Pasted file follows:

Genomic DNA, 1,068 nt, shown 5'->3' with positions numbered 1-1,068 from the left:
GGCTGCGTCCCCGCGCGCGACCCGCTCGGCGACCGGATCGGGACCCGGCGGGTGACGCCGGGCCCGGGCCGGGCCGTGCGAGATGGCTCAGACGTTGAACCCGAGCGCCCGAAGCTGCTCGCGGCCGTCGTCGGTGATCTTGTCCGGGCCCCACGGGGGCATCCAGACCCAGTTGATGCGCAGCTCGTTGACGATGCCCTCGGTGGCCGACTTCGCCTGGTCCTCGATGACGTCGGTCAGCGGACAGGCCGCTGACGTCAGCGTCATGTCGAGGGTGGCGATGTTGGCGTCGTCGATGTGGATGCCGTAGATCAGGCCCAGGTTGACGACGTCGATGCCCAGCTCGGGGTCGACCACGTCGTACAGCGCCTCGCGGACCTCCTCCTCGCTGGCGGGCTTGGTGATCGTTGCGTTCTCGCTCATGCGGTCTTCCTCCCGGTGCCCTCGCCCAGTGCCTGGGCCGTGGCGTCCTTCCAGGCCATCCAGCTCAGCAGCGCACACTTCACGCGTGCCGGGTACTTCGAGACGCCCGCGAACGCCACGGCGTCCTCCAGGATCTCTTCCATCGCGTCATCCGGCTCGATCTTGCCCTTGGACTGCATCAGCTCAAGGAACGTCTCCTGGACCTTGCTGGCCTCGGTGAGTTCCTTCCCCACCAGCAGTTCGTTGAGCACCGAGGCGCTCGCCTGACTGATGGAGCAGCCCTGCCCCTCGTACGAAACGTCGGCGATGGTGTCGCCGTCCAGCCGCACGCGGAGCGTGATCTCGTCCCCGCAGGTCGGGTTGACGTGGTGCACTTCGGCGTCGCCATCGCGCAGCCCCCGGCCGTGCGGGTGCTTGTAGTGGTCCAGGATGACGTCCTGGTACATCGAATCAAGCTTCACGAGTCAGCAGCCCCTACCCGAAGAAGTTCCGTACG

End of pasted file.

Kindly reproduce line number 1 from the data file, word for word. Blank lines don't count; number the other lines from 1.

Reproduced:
Genomic DNA, 1,068 nt, shown 5'->3' with positions numbered 1-1,068 from the left: